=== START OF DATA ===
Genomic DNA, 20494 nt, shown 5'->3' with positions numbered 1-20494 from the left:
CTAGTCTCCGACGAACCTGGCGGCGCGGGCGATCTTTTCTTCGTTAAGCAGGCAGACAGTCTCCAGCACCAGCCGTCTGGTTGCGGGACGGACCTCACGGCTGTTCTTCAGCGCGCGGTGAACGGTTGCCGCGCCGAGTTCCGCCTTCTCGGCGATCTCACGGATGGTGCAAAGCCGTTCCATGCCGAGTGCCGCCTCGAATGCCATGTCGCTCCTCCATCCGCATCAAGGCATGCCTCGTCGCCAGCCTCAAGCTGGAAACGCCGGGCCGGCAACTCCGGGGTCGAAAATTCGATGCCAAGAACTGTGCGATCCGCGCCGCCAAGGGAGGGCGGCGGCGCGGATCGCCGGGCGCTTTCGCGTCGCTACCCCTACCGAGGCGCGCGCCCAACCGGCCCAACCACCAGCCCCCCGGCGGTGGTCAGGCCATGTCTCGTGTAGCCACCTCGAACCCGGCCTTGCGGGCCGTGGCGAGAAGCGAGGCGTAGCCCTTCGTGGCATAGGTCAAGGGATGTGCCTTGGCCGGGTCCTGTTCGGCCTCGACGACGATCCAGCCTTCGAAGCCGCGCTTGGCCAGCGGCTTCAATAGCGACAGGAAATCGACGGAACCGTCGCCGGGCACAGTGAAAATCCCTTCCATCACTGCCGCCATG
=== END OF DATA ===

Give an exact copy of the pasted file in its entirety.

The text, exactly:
Genomic DNA, 20494 nt, shown 5'->3' with positions numbered 1-20494 from the left:
CTAGTCTCCGACGAACCTGGCGGCGCGGGCGATCTTTTCTTCGTTAAGCAGGCAGACAGTCTCCAGCACCAGCCGTCTGGTTGCGGGACGGACCTCACGGCTGTTCTTCAGCGCGCGGTGAACGGTTGCCGCGCCGAGTTCCGCCTTCTCGGCGATCTCACGGATGGTGCAAAGCCGTTCCATGCCGAGTGCCGCCTCGAATGCCATGTCGCTCCTCCATCCGCATCAAGGCATGCCTCGTCGCCAGCCTCAAGCTGGAAACGCCGGGCCGGCAACTCCGGGGTCGAAAATTCGATGCCAAGAACTGTGCGATCCGCGCCGCCAAGGGAGGGCGGCGGCGCGGATCGCCGGGCGCTTTCGCGTCGCTACCCCTACCGAGGCGCGCGCCCAACCGGCCCAACCACCAGCCCCCCGGCGGTGGTCAGGCCATGTCTCGTGTAGCCACCTCGAACCCGGCCTTGCGGGCCGTGGCGAGAAGCGAGGCGTAGCCCTTCGTGGCATAGGTCAAGGGATGTGCCTTGGCCGGGTCCTGTTCGGCCTCGACGACGATCCAGCCTTCGAAGCCGCGCTTGGCCAGCGGCTTCAATAGCGACAGGAAATCGACGGAACCGTCGCCGGGCACAGTGAAAATCCCTTCCATCACTGCCGCCATG